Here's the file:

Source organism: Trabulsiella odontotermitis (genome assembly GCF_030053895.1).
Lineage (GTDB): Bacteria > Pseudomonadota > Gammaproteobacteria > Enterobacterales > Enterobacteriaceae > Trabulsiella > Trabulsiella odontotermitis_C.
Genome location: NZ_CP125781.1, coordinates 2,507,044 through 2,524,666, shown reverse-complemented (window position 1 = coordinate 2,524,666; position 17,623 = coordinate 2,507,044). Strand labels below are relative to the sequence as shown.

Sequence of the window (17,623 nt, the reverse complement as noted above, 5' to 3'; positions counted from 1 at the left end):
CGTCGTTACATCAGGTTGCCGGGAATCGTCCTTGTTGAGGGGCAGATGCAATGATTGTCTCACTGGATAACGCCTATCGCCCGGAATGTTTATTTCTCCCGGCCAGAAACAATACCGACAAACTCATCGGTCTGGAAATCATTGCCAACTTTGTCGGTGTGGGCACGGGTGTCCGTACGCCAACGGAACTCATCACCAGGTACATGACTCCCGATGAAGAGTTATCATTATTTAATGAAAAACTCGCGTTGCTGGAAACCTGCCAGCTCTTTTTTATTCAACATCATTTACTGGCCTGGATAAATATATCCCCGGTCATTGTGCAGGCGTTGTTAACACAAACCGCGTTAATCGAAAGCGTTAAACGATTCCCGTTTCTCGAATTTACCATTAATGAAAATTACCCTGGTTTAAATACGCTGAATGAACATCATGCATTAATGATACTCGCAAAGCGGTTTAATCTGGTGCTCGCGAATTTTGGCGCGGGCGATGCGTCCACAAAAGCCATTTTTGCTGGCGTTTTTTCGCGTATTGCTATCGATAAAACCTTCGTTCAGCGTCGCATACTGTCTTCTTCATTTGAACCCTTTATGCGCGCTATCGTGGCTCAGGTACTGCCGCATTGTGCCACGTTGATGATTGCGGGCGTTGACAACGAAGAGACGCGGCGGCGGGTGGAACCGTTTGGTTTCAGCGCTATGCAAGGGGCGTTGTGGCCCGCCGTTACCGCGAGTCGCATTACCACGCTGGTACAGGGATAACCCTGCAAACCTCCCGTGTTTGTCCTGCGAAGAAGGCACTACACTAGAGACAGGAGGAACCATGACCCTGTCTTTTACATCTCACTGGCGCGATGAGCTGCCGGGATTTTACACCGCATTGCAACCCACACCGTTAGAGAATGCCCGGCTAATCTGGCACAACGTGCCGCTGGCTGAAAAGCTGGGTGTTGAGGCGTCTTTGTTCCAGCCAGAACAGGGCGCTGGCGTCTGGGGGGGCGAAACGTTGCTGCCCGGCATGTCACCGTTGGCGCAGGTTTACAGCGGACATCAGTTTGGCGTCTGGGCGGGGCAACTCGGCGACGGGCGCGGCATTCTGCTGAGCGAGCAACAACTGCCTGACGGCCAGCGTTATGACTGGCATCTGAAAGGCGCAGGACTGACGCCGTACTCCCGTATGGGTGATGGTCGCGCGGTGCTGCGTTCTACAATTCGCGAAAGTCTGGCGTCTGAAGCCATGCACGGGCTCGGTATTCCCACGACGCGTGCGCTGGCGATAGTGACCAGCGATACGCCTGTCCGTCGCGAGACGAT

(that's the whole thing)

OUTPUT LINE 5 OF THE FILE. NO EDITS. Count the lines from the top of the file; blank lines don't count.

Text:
CGTCGTTACATCAGGTTGCCGGGAATCGTCCTTGTTGAGGGGCAGATGCAATGATTGTCTCACTGGATAACGCCTATCGCCCGGAATGTTTATTTCTCCCGGCCAGAAACAATACCGACAAACTCATCGGTCTGGAAATCATTGCCAACTTTGTCGGTGTGGGCACGGGTGTCCGTACGCCAACGGAACTCATCACCAGGTACATGACTCCCGATGAAGAGTTATCATTATTTAATGAAAAACTCGCGTTGCTGGAAACCTGCCAGCTCTTTTTTATTCAACATCATTTACTGGCCTGGATAAATATATCCCCGGTCATTGTGCAGGCGTTGTTAACACAAACCGCGTTAATCGAAAGCGTTAAACGATTCCCGTTTCTCGAATTTACCATTAATGAAAATTACCCTGGTTTAAATACGCTGAATGAACATCATGCATTAATGATACTCGCAAAGCGGTTTAATCTGGTGCTCGCGAATTTTGGCGCGGGCGATGCGTCCACAAAAGCCATTTTTGCTGGCGTTTTTTCGCGTATTGCTATCGATAAAACCTTCGTTCAGCGTCGCATACTGTCTTCTTCATTTGAACCCTTTATGCGCGCTATCGTGGCTCAGGTACTGCCGCATTGTGCCACGTTGATGATTGCGGGCGTTGACAACGAAGAGACGCGGCGGCGGGTGGAACCGTTTGGTTTCAGCGCTATGCAAGGGGCGTTGTGGCCCGCCGTTACCGCGAGTCGCATTACCACGCTGGTACAGGGATAACCCTGCAAACCTCCCGTGTTTGTCCTGCGAAGAAGGCACTACACTAGAGACAGGAGGAACCATGACCCTGTCTTTTACATCTCACTGGCGCGATGAGCTGCCGGGATTTTACACCGCATTGCAACCCACACCGTTAGAGAATGCCCGGCTAATCTGGCACAACGTGCCGCTGGCTGAAAAGCTGGGTGTTGAGGCGTCTTTGTTCCAGCCAGAACAGGGCGCTGGCGTCTGGGGGGGCGAAACGTTGCTGCCCGGCATGTCACCGTTGGCGCAGGTTTACAGCGGACATCAGTTTGGCGTCTGGGCGGGGCAACTCGGCGACGGGCGCGGCATTCTGCTGAGCGAGCAACAACTGCCTGACGGCCAGCGTTATGACTGGCATCTGAAAGGCGCAGGACTGACGCCGTACTCCCGTATGGGTGATGGTCGCGCGGTGCTGCGTTCTACAATTCGCGAAAGTCTGGCGTCTGAAGCCATGCACGGGCTCGGTATTCCCACGACGCGTGCGCTGGCGATAGTGACCAGCGATACGCCTGTCCGTCGCGAGACGAT